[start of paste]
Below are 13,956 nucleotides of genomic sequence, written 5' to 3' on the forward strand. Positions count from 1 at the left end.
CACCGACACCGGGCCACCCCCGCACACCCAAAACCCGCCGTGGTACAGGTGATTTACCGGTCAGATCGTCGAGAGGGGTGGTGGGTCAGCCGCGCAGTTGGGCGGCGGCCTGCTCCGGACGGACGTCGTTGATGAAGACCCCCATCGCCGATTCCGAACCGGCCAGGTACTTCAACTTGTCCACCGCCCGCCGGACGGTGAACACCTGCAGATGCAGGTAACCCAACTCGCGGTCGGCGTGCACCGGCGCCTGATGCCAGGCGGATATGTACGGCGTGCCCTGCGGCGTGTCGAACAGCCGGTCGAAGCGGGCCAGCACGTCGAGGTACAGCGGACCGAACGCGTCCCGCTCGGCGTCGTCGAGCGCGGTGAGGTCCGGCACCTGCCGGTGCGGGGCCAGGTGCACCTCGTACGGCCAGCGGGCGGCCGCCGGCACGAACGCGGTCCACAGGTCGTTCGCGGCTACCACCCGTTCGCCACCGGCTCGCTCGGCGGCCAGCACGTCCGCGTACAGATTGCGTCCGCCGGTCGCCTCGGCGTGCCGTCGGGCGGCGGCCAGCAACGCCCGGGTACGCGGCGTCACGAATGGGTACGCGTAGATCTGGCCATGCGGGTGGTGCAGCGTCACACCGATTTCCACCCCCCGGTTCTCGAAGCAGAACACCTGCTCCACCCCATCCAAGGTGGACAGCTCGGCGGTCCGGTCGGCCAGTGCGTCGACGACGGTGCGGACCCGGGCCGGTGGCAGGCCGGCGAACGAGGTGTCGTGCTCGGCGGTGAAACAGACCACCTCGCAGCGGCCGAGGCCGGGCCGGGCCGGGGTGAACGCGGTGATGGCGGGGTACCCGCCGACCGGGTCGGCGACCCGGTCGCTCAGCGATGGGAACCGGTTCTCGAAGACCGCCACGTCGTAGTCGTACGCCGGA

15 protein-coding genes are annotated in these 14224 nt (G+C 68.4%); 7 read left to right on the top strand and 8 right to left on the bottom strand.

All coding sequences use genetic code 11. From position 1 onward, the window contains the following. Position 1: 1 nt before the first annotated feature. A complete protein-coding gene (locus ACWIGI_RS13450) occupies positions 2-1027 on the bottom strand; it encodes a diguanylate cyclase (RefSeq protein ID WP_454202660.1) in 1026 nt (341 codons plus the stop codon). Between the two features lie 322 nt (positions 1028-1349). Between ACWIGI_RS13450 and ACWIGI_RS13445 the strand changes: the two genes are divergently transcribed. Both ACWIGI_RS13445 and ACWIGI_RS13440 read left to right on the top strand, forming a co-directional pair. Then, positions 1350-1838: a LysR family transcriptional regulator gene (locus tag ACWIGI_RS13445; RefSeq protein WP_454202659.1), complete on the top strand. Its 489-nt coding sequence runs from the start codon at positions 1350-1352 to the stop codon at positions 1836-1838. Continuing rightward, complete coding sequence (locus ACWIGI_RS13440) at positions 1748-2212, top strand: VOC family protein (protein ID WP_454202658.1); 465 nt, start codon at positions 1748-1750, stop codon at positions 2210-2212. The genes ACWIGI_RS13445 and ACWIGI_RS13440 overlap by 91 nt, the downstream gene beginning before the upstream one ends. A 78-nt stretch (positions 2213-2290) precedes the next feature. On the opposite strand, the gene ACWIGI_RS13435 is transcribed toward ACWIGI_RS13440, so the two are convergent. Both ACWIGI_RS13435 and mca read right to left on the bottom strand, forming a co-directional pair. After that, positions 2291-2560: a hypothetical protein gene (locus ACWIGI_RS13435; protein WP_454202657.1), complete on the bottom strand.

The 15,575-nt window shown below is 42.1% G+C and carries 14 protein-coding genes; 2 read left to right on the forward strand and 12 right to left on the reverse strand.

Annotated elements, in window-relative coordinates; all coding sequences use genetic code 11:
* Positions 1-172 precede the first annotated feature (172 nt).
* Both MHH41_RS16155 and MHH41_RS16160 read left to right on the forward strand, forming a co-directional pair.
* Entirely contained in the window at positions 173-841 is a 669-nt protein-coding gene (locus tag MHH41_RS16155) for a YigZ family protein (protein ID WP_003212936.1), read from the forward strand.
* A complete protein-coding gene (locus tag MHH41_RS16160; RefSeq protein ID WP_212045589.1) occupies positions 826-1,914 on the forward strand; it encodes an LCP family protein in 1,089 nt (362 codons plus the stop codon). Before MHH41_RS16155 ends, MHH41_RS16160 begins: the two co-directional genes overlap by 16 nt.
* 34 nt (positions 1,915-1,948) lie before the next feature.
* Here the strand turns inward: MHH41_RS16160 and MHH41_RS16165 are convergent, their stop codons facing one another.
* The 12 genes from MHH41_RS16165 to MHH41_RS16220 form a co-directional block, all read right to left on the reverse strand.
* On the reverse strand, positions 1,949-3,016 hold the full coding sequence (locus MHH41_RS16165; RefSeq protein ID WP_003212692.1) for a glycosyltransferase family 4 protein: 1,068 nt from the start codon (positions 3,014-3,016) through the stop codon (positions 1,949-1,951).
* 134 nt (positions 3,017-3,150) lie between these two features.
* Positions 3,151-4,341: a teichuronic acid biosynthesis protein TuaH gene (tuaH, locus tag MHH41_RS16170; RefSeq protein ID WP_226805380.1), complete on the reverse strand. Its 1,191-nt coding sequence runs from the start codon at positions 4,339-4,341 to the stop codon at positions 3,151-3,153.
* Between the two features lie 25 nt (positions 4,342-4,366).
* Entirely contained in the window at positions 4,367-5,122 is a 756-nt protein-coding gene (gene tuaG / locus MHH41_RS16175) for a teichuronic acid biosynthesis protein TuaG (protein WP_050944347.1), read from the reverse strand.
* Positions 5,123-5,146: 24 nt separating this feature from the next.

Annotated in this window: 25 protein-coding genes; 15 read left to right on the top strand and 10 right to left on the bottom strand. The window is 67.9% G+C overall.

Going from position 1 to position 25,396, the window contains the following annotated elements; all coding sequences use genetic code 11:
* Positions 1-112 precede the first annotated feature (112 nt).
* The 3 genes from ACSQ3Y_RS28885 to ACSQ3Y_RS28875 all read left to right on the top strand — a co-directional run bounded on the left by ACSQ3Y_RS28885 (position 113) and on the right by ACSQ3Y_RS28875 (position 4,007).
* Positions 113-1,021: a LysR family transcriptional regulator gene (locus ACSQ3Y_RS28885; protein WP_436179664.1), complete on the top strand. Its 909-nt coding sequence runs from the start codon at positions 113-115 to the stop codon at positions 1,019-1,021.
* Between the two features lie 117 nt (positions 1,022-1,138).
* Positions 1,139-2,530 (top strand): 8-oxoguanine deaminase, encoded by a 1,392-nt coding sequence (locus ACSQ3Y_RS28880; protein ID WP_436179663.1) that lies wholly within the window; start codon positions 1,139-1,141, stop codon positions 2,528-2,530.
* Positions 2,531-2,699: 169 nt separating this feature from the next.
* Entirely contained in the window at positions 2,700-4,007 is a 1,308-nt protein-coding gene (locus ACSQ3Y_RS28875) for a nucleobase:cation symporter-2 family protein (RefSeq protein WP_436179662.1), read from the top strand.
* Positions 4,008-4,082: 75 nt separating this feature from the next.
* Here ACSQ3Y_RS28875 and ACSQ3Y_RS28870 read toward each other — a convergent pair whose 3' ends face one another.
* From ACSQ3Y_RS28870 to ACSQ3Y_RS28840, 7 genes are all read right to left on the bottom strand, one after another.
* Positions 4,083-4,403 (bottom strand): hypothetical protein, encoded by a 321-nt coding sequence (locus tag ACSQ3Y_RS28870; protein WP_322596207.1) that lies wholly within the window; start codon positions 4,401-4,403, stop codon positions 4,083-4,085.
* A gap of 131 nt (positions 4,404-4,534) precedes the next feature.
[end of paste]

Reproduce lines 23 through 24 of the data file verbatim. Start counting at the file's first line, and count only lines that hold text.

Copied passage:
* The 3 genes from ACSQ3Y_RS28885 to ACSQ3Y_RS28875 all read left to right on the top strand — a co-directional run bounded on the left by ACSQ3Y_RS28885 (position 113) and on the right by ACSQ3Y_RS28875 (position 4,007).
* Positions 113-1,021: a LysR family transcriptional regulator gene (locus ACSQ3Y_RS28885; protein WP_436179664.1), complete on the top strand. Its 909-nt coding sequence runs from the start codon at positions 113-115 to the stop codon at positions 1,019-1,021.